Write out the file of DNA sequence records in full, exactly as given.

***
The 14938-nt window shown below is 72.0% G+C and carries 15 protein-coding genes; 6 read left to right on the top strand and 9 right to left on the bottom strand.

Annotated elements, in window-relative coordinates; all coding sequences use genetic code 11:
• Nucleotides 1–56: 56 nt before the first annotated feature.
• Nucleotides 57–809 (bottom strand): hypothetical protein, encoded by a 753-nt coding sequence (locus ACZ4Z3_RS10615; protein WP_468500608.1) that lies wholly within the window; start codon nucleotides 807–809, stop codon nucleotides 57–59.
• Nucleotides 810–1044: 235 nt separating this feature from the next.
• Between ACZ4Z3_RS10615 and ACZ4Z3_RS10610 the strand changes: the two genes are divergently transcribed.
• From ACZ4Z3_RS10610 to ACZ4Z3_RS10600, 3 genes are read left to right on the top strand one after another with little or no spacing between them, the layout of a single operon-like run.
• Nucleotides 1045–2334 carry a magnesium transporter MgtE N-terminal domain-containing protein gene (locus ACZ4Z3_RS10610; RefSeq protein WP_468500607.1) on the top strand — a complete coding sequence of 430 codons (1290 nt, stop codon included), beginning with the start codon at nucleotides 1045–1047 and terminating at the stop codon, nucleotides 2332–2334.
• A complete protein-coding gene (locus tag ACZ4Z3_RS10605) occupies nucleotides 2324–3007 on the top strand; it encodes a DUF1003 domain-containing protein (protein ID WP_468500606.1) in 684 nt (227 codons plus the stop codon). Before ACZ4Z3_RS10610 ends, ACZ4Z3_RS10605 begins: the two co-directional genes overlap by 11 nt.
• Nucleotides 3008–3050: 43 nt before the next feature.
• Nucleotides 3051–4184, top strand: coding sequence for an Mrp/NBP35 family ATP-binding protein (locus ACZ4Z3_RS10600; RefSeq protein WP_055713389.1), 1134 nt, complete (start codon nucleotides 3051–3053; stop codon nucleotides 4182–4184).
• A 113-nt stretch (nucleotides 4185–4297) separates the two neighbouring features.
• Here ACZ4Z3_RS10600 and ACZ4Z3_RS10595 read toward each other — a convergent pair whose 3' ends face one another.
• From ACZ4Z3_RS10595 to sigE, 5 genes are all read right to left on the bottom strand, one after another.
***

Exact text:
The 14938-nt window shown below is 72.0% G+C and carries 15 protein-coding genes; 6 read left to right on the top strand and 9 right to left on the bottom strand.

Annotated elements, in window-relative coordinates; all coding sequences use genetic code 11:
• Nucleotides 1–56: 56 nt before the first annotated feature.
• Nucleotides 57–809 (bottom strand): hypothetical protein, encoded by a 753-nt coding sequence (locus ACZ4Z3_RS10615; protein WP_468500608.1) that lies wholly within the window; start codon nucleotides 807–809, stop codon nucleotides 57–59.
• Nucleotides 810–1044: 235 nt separating this feature from the next.
• Between ACZ4Z3_RS10615 and ACZ4Z3_RS10610 the strand changes: the two genes are divergently transcribed.
• From ACZ4Z3_RS10610 to ACZ4Z3_RS10600, 3 genes are read left to right on the top strand one after another with little or no spacing between them, the layout of a single operon-like run.
• Nucleotides 1045–2334 carry a magnesium transporter MgtE N-terminal domain-containing protein gene (locus ACZ4Z3_RS10610; RefSeq protein WP_468500607.1) on the top strand — a complete coding sequence of 430 codons (1290 nt, stop codon included), beginning with the start codon at nucleotides 1045–1047 and terminating at the stop codon, nucleotides 2332–2334.
• A complete protein-coding gene (locus tag ACZ4Z3_RS10605) occupies nucleotides 2324–3007 on the top strand; it encodes a DUF1003 domain-containing protein (protein ID WP_468500606.1) in 684 nt (227 codons plus the stop codon). Before ACZ4Z3_RS10610 ends, ACZ4Z3_RS10605 begins: the two co-directional genes overlap by 11 nt.
• Nucleotides 3008–3050: 43 nt before the next feature.
• Nucleotides 3051–4184, top strand: coding sequence for an Mrp/NBP35 family ATP-binding protein (locus ACZ4Z3_RS10600; RefSeq protein WP_055713389.1), 1134 nt, complete (start codon nucleotides 3051–3053; stop codon nucleotides 4182–4184).
• A 113-nt stretch (nucleotides 4185–4297) separates the two neighbouring features.
• Here ACZ4Z3_RS10600 and ACZ4Z3_RS10595 read toward each other — a convergent pair whose 3' ends face one another.
• From ACZ4Z3_RS10595 to sigE, 5 genes are all read right to left on the bottom strand, one after another.